5 Companies That Dropped The Ball This Week10:08 AM EST Fri. Dec. 14, 2012
From a Microsoft channel partner's perspective, what's worse: Not being allowed to sell the Surface tablet, or seeing a loathed big-box retailer get that privilege?
That's what happened this week when Microsoft, in a slight widening of its initial Surface tablet distribution plan, began letting Best Buy and Staples carry the device. Microsoft says it's boosting production of Surface tablets, so perhaps this is a case of it needing more distribution hands on deck. Or, it could be that Surface sales through Microsoft stores and kiosks aren't cutting it, and the software giant is turning to companies that specialize in moving computing equipment.
The Apple Maps fiasco veered into comedy after police in the Australian state of Victoria warned citizens of the perils of relying on Apple's glitch-ridden Maps app for navigational purposes. According to Apple Maps, the city of Mildura (population 30,000) is situated in the middle of a national park, some 40 miles from where it is actually located. As noted by CNN, police are telling Australian citizens to be aware of what they described as a "potentially life-threatening issue" given the extreme heat that often bakes this part of the country.
Just when the drama around Heweltt-Packard seemed to be subsiding, former CEO Leo Apotheker (pictured) decided to chime in by shifting blame for the disastrous $11.1 billion Autonomy acquisition to HP's board of directors. "No single CEO is ever able to make a decision on a major acquisition in isolation, particularly at a company as large as HP -- and certainly not without the full support of the chairman of the board," Apotheker said in a statement sent to Bloomberg. "The HP board, led by its chairman, met many times to review the acquisition and unanimously supported the deal, as well as the underlying strategic objective to bolster HP's market presence in enterprise data."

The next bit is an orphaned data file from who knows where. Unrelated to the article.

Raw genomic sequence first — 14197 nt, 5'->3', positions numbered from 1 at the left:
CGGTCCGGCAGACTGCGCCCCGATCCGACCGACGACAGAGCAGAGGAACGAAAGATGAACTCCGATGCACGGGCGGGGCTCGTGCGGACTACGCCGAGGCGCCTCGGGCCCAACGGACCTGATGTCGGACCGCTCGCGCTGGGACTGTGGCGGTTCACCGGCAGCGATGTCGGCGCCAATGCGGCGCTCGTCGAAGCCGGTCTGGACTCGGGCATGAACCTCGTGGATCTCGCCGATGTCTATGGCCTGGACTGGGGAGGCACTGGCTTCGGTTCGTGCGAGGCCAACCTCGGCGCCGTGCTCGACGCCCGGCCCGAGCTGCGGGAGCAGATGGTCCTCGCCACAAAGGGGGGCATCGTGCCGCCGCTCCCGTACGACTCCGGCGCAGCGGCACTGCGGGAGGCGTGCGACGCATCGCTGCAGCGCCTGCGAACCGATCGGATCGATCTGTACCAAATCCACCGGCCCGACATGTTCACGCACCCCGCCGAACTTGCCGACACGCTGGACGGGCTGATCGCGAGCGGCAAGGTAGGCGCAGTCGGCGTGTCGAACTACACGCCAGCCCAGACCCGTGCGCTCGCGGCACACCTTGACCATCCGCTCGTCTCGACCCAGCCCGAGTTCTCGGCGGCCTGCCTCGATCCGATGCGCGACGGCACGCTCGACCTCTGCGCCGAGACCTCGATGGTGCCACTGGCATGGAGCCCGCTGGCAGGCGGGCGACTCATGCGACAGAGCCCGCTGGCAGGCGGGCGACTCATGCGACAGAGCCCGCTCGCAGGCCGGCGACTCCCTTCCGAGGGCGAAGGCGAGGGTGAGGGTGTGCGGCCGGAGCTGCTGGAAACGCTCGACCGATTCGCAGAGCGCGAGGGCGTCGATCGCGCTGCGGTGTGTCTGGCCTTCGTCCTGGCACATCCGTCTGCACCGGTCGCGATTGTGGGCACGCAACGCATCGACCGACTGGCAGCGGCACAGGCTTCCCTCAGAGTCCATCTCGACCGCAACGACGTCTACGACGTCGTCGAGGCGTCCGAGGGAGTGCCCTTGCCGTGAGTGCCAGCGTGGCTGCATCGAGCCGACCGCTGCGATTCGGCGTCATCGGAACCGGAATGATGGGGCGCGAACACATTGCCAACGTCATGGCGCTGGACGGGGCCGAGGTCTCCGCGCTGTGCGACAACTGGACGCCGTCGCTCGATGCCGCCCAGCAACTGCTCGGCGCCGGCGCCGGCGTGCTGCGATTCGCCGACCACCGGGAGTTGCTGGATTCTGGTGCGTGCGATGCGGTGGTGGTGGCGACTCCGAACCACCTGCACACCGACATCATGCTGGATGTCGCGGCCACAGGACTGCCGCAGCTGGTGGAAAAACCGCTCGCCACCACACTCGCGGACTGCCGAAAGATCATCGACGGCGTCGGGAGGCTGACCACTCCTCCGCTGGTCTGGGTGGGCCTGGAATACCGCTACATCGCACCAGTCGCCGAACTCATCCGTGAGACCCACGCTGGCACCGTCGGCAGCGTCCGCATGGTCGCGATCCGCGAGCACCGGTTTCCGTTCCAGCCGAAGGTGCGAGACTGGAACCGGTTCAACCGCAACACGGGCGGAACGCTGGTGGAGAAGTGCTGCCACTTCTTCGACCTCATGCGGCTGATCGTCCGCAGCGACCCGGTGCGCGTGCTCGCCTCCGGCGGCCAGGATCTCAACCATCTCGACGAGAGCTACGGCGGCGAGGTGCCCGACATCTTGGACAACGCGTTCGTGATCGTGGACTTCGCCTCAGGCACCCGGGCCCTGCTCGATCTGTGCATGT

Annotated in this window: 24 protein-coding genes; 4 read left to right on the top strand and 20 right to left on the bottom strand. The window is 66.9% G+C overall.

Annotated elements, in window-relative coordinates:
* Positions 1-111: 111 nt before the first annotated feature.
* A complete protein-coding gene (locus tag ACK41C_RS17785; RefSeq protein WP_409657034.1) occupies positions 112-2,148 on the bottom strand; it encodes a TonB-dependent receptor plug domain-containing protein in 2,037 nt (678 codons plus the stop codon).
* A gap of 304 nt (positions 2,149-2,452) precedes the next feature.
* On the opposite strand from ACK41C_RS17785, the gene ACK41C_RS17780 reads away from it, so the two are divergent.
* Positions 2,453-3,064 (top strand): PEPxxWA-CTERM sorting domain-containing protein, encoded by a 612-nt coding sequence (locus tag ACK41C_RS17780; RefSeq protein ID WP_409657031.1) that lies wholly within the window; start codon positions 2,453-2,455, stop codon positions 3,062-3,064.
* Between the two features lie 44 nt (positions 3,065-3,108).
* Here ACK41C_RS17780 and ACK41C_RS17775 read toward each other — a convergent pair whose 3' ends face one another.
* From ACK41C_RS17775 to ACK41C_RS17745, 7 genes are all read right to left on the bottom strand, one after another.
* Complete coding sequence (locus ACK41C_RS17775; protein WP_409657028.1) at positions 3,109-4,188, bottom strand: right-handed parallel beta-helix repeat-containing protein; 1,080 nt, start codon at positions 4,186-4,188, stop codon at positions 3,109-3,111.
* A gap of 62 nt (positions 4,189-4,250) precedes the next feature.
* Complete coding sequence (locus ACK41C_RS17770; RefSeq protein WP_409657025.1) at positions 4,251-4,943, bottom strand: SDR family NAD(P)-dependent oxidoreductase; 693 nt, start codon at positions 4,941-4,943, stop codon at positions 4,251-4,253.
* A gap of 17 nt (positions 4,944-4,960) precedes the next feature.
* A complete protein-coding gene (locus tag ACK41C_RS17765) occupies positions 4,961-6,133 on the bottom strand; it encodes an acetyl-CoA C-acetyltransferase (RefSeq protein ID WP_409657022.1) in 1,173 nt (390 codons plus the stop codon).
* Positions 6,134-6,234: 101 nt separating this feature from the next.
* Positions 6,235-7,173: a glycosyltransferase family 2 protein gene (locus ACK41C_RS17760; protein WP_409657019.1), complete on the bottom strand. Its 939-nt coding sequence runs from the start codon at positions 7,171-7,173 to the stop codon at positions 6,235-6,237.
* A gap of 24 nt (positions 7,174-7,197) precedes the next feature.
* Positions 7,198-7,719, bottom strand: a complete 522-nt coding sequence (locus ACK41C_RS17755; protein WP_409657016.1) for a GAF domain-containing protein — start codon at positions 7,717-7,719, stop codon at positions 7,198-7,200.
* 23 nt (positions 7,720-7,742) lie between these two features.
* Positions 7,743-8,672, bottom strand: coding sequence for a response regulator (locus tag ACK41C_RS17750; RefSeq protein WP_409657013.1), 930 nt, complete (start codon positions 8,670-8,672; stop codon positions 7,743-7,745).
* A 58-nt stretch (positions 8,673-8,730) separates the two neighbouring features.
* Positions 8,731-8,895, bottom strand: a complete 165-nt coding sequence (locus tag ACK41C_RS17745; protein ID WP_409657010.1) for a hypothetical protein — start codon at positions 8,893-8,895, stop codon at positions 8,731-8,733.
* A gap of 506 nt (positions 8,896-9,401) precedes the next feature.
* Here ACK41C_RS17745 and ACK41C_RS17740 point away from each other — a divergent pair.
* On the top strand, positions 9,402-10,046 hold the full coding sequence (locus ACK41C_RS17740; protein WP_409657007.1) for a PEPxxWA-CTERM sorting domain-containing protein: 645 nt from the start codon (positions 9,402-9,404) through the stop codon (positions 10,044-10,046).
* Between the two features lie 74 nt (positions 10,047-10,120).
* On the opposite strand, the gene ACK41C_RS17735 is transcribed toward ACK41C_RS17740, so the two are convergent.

Sure sounds like Apotheker is pointing the finger at HP board chairman Ray Lane here.
Google blamed a cloud service outage that took down Gmail, Drive and other offerings on a "routine" update that included some glitch-ridden software, according to a report from Wired. The outage was brief, but Wired reported that it affected around 40 percent of Google's users. "Between 8:45 AM PT and 9:13 AM PT, a routine update to Google’s load balancing software was rolled out to production," Google said in a bulletin to Google Apps customers. "A bug in the software update caused it to incorrectly interpret a portion of Google data centers as being unavailable."
Yet another example of the precarious nature of cloud services and the tendency for people to think they're somehow impervious to the software bugs that have long plagued traditional, non-cloud computing.
A federal court jury in California ruled against Alcatel-Lucent in its patent infringement case against Apple and LG over video compression technology. Alcatel-Lucent was seeking $172 million from Apple and $9.1 million from LG, according to Bloomberg.